Water Right Transfer Experiment and the Impact on the Water Resources Management Policy In China: an Overview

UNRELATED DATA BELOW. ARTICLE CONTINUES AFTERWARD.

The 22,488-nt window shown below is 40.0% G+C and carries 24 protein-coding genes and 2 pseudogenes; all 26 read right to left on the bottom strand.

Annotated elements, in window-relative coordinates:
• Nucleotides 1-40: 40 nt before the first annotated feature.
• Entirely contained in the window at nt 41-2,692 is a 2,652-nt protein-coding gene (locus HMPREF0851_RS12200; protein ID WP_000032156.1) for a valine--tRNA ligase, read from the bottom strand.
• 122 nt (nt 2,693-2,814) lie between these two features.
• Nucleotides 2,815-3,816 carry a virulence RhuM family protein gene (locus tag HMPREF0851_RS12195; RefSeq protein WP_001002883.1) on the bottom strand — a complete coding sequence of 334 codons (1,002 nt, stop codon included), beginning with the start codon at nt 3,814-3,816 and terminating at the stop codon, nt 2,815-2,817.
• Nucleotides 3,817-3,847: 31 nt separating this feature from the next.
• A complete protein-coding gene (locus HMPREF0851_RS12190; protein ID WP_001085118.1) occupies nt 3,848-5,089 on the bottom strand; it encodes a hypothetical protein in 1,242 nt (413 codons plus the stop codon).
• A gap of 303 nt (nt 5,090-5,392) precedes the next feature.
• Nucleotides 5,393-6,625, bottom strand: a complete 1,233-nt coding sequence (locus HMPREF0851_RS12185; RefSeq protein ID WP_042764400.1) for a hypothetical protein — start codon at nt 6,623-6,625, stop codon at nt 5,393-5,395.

From at least the sixth century A.D. onward, China maintained centralized control of large water projects, developed them as state enterprises, and managed them with its vast Confucian bureaucracy. The revolutionary states which succeeded late imperial China, first the Republic of China (1911-1949), and especially the People’s Republic of China (1949-present) did not change these essential features of water policy (Hucker, 1994). During the 1980’s, however, China, began to move away from the planned economy and embraced the global market economy. China retained the structural central command of the national economy, its central bureaucracy, and its planning of titanic state water projects. National governments embarked upon massive water-control and water-supply projects, establishing an unprecedented national presence in distant areas. Such large-scale water development assured the arid regions of much greater and more dependable water supplies, thus attracting unprecedented economic and demographic growth. The development of large-scale irrigation since 1950s has brought higher yields and new development, but created serious water shortage problems and environmental consequences, such as dried up rivers and lakes, declining groundwater levels and land subsidence, salinization and water pollution (Jiao, 2004).
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